There were five minutes left when Kylian Mbappé bent a beautiful shot into the far corner of the net, the ball describing a perfect arc and his perfect night. Marc-André ter Stegen dived but could not stop the Frenchman and nor could anyone else. This was astonishing, a statement of intent and the kind of performance that should have played out before 98,000 people surrendering to his superiority; instead, a virtually empty stadium witnessed him score a superb hat-trick that led Paris Saint-Germain to a deserved 4-1 victory at the Camp Nou.
By the end, Barcelona were broken, unable to live with opponents that were way beyond them in every sense, the gap between these teams revealed to be gigantic. Barcelona’s recent recovery, if that is what it was, was replaced by another reality. PSG were quicker, cleverer, better positioned, better on the ball, at ease even when they fell behind to a Lionel Messi penalty. Even without Ángel Di María and Neymar, they were too good, Leandro Paredes and Marco Verratti taking control and Mbappé taking Barcelona apart.
A rivalry with a short but intense history, a script with many subplots, has another episode and enters another era. It has another lead character too; maybe world football does. If at some point in the small hours, Barcelona’s players finally get some sleep, they will probably still see Mbappé running at them and disappearing into the distance, their own feet nailed to the floor. He had done so from the start, first escaping after 49 seconds, and did not stop until he was walking away with the match ball under his arm at full time.
That first time, Ter Stegen sliced nervously clear but it was a glimpse of the future, a warning not to blink during an opening period that was fast, open, and fun – for those without a stake in it, at least. There was a directness, an intent about it all that was illustrated early by Moise Kean accelerating past Clément Lenglet. There was tension too, a feeling that anything could happen at any moment, especially when Mbappé appeared. The question was whether they could keep up this rhythm. The answer was that PSG could. Barcelona could not.
There were also opportunities. Pedri’s lovely filtered pass gave one to Antoine Griezmann, stopped by Keylor Navas. Five minutes later, Mbappé gave one to Mauro Icardi, only for Pedri to clear off the line. Next Verratti made a superb tackle on Griezmann. And then, after 25 minutes, Barcelona took the lead.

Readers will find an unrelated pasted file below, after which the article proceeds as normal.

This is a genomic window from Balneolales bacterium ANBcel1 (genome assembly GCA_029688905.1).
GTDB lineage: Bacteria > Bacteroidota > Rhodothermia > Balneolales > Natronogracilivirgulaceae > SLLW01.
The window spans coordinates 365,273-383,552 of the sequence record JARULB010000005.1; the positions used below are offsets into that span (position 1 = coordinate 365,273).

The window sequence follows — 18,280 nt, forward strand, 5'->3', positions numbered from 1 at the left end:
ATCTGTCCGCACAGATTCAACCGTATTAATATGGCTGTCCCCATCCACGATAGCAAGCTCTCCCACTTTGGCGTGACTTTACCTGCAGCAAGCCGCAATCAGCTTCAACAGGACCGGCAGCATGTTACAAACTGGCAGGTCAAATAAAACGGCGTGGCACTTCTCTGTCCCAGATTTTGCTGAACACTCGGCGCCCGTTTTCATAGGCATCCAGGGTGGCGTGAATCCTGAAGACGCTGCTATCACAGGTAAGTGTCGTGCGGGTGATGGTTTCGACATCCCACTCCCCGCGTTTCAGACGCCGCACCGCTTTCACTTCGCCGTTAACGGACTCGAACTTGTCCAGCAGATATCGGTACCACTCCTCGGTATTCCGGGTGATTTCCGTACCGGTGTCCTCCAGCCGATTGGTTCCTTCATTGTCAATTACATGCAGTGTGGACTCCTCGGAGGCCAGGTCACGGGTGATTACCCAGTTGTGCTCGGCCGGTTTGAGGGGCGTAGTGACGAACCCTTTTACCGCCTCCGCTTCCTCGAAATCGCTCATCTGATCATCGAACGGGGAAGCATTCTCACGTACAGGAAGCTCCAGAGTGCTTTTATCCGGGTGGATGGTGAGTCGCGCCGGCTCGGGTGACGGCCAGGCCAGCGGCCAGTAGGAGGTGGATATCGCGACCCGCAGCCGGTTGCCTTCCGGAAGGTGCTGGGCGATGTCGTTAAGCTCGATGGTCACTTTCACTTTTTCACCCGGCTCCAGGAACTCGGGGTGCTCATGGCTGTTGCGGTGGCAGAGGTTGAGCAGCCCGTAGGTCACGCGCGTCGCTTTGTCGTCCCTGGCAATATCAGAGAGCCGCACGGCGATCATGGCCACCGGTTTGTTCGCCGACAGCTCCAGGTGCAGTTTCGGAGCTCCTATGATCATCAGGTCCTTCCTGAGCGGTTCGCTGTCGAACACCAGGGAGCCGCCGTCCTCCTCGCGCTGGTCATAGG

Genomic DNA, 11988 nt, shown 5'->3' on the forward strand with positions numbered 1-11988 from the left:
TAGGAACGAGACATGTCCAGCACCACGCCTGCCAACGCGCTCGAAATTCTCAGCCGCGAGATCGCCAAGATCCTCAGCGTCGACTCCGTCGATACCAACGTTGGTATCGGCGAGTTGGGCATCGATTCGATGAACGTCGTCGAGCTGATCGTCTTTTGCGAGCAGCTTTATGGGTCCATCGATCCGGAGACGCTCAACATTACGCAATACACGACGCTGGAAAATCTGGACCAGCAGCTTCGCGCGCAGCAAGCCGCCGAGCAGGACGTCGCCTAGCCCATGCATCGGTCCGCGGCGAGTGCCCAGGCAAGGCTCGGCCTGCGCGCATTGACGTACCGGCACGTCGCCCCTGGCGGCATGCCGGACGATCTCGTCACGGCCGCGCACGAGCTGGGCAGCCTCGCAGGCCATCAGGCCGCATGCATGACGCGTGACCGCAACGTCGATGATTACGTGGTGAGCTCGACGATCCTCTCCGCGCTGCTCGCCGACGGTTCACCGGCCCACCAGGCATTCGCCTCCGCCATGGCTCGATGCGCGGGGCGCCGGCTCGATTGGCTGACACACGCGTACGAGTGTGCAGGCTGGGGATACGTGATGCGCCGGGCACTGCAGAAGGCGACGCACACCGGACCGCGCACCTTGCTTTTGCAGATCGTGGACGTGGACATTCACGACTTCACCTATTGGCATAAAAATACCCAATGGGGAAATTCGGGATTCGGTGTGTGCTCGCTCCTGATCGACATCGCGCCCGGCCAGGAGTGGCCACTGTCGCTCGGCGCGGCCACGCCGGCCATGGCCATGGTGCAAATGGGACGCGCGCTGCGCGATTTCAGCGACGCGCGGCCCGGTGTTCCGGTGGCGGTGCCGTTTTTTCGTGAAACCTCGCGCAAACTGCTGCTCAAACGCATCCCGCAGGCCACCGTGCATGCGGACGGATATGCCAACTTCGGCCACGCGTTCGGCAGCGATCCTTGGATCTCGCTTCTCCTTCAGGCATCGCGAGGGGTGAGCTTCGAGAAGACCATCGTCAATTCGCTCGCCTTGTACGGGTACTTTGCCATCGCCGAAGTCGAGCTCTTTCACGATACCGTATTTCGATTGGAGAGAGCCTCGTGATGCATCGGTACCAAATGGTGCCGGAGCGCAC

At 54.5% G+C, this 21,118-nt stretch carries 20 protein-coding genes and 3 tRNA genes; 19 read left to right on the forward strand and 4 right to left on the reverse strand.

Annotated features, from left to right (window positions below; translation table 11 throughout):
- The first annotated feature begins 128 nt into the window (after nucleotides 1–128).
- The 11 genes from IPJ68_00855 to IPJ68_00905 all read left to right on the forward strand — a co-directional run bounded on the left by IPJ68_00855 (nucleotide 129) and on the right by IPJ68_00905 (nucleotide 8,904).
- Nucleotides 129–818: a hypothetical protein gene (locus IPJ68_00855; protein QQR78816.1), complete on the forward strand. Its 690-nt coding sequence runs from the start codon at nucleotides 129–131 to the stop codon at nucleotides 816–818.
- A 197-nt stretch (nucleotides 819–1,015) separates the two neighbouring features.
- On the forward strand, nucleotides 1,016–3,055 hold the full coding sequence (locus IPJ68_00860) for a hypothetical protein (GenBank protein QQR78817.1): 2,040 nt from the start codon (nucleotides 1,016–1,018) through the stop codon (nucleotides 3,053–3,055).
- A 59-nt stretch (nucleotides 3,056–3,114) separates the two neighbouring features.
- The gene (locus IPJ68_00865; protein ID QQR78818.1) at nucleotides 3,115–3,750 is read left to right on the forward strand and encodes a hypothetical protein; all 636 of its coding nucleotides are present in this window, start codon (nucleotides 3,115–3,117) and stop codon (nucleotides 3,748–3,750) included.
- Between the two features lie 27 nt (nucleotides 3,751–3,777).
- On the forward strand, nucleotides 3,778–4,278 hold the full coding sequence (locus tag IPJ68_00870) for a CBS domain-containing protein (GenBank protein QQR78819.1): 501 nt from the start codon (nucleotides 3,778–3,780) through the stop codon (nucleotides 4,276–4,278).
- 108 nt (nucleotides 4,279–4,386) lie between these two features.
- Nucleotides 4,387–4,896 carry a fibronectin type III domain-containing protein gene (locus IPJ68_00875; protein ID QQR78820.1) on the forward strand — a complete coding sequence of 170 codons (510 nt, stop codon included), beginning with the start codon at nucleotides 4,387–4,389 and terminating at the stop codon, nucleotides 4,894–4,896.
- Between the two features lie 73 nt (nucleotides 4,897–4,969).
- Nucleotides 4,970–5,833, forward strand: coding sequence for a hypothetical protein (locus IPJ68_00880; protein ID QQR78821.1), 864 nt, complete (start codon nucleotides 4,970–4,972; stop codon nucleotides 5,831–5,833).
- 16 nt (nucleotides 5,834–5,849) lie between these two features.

It was a pretty mundane, almost bureaucratic way to open the scoring given all that had gone before and would come next. After all that intent, it was accidental too, Frenkie de Jong tumbling after his trailing leg brushed Layvin Kurzawa’s knee. Björn Kuipers pointed to the spot and Messi sent the penalty rocketing beyond Navas.
The response was swift, assured, and superbly taken. It was also sustained. Three minutes had passed when Verratti flicked into Mbappé with the outside of his boot. With his first touch, Mbappé turned, surged past Lenglet and smashed into the roof of the net.
The storm was him and he had barely started, Ter Stegen pushing away shots from Kurzawa and Kean. Between those two, Griezmann sprinted away only to pull his effort past the post. Then Icardi’s header went close on the stroke of half-time.
There was no stopping PSG now. Mbappé came running out the tunnel and straight at Barcelona, immediately firing just wide; Icardi’s shot was blocked; and Ter Stegen produced a superb save from Kean after Mbappé’s flight and Icardi’s backheel carved out the chance. They had not been back out five minutes yet but it was already a long time for Barcelona, unable to hold back the tide, a penalty shout for handball all they could muster.
PSG accelerated into the distance, Paredes’s wonderful long pass releasing Alessandro Florenzi whose cut-back was finished by Mbappé for the second. After smoothly turning Sergiño Dest a moment later, Mbappé was denied by Ter Stegen but it was only a temporary reprieve. This was relentless now, Kean heading in Paredes’s curling delivery to make it three. And, if the score was bad for Barcelona, worse was the time: there were still 20 minutes of this, the punishment destined to be more painful.
Navas almost gifted Barcelona a goal with a rebound off Griezmann and that was their only “chance”, as PSG continued to tear into them. With 10 minutes left, Ronald Koeman made three changes but more than an act of faith, it was an act of mercy. Gerard Piqué, Dest and Pedri had suffered enough. They all had. Mbappé, though, was not finished yet.